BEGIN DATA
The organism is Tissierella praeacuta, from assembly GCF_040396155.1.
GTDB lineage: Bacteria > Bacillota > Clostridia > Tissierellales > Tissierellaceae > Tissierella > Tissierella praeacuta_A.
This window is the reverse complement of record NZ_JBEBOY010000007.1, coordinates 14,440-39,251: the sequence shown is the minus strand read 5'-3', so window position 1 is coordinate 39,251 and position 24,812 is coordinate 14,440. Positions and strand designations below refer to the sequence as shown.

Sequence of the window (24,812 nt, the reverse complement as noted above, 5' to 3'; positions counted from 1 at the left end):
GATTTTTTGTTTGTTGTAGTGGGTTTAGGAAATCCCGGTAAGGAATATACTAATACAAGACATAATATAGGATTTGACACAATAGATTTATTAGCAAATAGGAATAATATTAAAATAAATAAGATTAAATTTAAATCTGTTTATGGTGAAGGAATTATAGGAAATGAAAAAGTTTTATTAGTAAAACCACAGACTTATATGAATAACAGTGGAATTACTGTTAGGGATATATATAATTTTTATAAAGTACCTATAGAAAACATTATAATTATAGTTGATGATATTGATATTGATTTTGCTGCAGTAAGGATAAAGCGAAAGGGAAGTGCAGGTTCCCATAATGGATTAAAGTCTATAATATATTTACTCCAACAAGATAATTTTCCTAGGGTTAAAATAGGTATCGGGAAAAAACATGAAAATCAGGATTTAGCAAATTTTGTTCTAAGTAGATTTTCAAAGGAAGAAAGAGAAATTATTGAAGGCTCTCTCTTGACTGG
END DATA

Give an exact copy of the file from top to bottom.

The organism is Tissierella praeacuta, from assembly GCF_040396155.1.
GTDB lineage: Bacteria > Bacillota > Clostridia > Tissierellales > Tissierellaceae > Tissierella > Tissierella praeacuta_A.
This window is the reverse complement of record NZ_JBEBOY010000007.1, coordinates 14,440-39,251: the sequence shown is the minus strand read 5'-3', so window position 1 is coordinate 39,251 and position 24,812 is coordinate 14,440. Positions and strand designations below refer to the sequence as shown.

Sequence of the window (24,812 nt, the reverse complement as noted above, 5' to 3'; positions counted from 1 at the left end):
GATTTTTTGTTTGTTGTAGTGGGTTTAGGAAATCCCGGTAAGGAATATACTAATACAAGACATAATATAGGATTTGACACAATAGATTTATTAGCAAATAGGAATAATATTAAAATAAATAAGATTAAATTTAAATCTGTTTATGGTGAAGGAATTATAGGAAATGAAAAAGTTTTATTAGTAAAACCACAGACTTATATGAATAACAGTGGAATTACTGTTAGGGATATATATAATTTTTATAAAGTACCTATAGAAAACATTATAATTATAGTTGATGATATTGATATTGATTTTGCTGCAGTAAGGATAAAGCGAAAGGGAAGTGCAGGTTCCCATAATGGATTAAAGTCTATAATATATTTACTCCAACAAGATAATTTTCCTAGGGTTAAAATAGGTATCGGGAAAAAACATGAAAATCAGGATTTAGCAAATTTTGTTCTAAGTAGATTTTCAAAGGAAGAAAGAGAAATTATTGAAGGCTCTCTCTTGACTGG